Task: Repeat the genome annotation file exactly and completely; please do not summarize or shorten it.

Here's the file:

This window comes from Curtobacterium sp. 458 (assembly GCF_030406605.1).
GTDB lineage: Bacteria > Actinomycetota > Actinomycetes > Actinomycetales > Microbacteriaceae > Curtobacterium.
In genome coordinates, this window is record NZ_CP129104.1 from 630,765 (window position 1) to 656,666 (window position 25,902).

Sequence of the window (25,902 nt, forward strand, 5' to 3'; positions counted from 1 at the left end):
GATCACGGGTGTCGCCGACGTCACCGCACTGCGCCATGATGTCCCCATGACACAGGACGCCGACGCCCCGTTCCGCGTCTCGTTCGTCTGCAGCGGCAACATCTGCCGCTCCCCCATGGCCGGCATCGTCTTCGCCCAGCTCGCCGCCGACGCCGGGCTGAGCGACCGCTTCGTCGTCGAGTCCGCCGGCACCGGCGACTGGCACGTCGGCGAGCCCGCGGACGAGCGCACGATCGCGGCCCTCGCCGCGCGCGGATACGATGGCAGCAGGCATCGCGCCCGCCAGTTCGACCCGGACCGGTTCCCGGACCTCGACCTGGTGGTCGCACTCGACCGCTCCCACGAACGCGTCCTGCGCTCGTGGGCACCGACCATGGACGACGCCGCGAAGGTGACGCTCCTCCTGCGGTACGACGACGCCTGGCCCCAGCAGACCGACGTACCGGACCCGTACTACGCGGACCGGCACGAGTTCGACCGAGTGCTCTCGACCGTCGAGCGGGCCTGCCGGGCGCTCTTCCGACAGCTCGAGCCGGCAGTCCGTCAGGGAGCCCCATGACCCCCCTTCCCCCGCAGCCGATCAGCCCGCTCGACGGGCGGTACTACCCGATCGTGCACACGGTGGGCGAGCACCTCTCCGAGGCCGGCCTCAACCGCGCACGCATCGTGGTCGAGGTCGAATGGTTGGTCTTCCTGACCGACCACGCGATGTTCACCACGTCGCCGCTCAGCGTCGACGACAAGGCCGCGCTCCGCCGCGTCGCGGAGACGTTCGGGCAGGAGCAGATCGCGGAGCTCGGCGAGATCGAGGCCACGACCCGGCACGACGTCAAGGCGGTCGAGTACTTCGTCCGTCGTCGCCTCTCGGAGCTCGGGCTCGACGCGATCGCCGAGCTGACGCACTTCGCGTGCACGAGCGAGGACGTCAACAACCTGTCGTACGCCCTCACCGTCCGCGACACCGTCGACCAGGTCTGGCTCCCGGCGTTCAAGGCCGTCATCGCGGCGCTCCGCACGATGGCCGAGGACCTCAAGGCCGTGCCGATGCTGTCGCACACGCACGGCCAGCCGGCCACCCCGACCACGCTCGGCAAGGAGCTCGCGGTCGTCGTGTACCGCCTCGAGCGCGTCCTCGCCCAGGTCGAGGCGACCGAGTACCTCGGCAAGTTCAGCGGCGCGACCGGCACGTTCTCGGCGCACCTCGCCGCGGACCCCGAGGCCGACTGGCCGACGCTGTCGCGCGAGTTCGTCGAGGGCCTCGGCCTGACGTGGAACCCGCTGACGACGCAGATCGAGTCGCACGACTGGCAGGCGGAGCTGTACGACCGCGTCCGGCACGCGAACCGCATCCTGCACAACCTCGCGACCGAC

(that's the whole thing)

This window comes from Curtobacterium sp. 458 (assembly GCF_030406605.1).
GTDB lineage: Bacteria > Actinomycetota > Actinomycetes > Actinomycetales > Microbacteriaceae > Curtobacterium.
In genome coordinates, this window is record NZ_CP129104.1 from 630,765 (window position 1) to 656,666 (window position 25,902).

Sequence of the window (25,902 nt, forward strand, 5' to 3'; positions counted from 1 at the left end):
GATCACGGGTGTCGCCGACGTCACCGCACTGCGCCATGATGTCCCCATGACACAGGACGCCGACGCCCCGTTCCGCGTCTCGTTCGTCTGCAGCGGCAACATCTGCCGCTCCCCCATGGCCGGCATCGTCTTCGCCCAGCTCGCCGCCGACGCCGGGCTGAGCGACCGCTTCGTCGTCGAGTCCGCCGGCACCGGCGACTGGCACGTCGGCGAGCCCGCGGACGAGCGCACGATCGCGGCCCTCGCCGCGCGCGGATACGATGGCAGCAGGCATCGCGCCCGCCAGTTCGACCCGGACCGGTTCCCGGACCTCGACCTGGTGGTCGCACTCGACCGCTCCCACGAACGCGTCCTGCGCTCGTGGGCACCGACCATGGACGACGCCGCGAAGGTGACGCTCCTCCTGCGGTACGACGACGCCTGGCCCCAGCAGACCGACGTACCGGACCCGTACTACGCGGACCGGCACGAGTTCGACCGAGTGCTCTCGACCGTCGAGCGGGCCTGCCGGGCGCTCTTCCGACAGCTCGAGCCGGCAGTCCGTCAGGGAGCCCCATGACCCCCCTTCCCCCGCAGCCGATCAGCCCGCTCGACGGGCGGTACTACCCGATCGTGCACACGGTGGGCGAGCACCTCTCCGAGGCCGGCCTCAACCGCGCACGCATCGTGGTCGAGGTCGAATGGTTGGTCTTCCTGACCGACCACGCGATGTTCACCACGTCGCCGCTCAGCGTCGACGACAAGGCCGCGCTCCGCCGCGTCGCGGAGACGTTCGGGCAGGAGCAGATCGCGGAGCTCGGCGAGATCGAGGCCACGACCCGGCACGACGTCAAGGCGGTCGAGTACTTCGTCCGTCGTCGCCTCTCGGAGCTCGGGCTCGACGCGATCGCCGAGCTGACGCACTTCGCGTGCACGAGCGAGGACGTCAACAACCTGTCGTACGCCCTCACCGTCCGCGACACCGTCGACCAGGTCTGGCTCCCGGCGTTCAAGGCCGTCATCGCGGCGCTCCGCACGATGGCCGAGGACCTCAAGGCCGTGCCGATGCTGTCGCACACGCACGGCCAGCCGGCCACCCCGACCACGCTCGGCAAGGAGCTCGCGGTCGTCGTGTACCGCCTCGAGCGCGTCCTCGCCCAGGTCGAGGCGACCGAGTACCTCGGCAAGTTCAGCGGCGCGACCGGCACGTTCTCGGCGCACCTCGCCGCGGACCCCGAGGCCGACTGGCCGACGCTGTCGCGCGAGTTCGTCGAGGGCCTCGGCCTGACGTGGAACCCGCTGACGACGCAGATCGAGTCGCACGACTGGCAGGCGGAGCTGTACGACCGCGTCCGGCACGCGAACCGCATCCTGCACAACCTCGCGACCGAC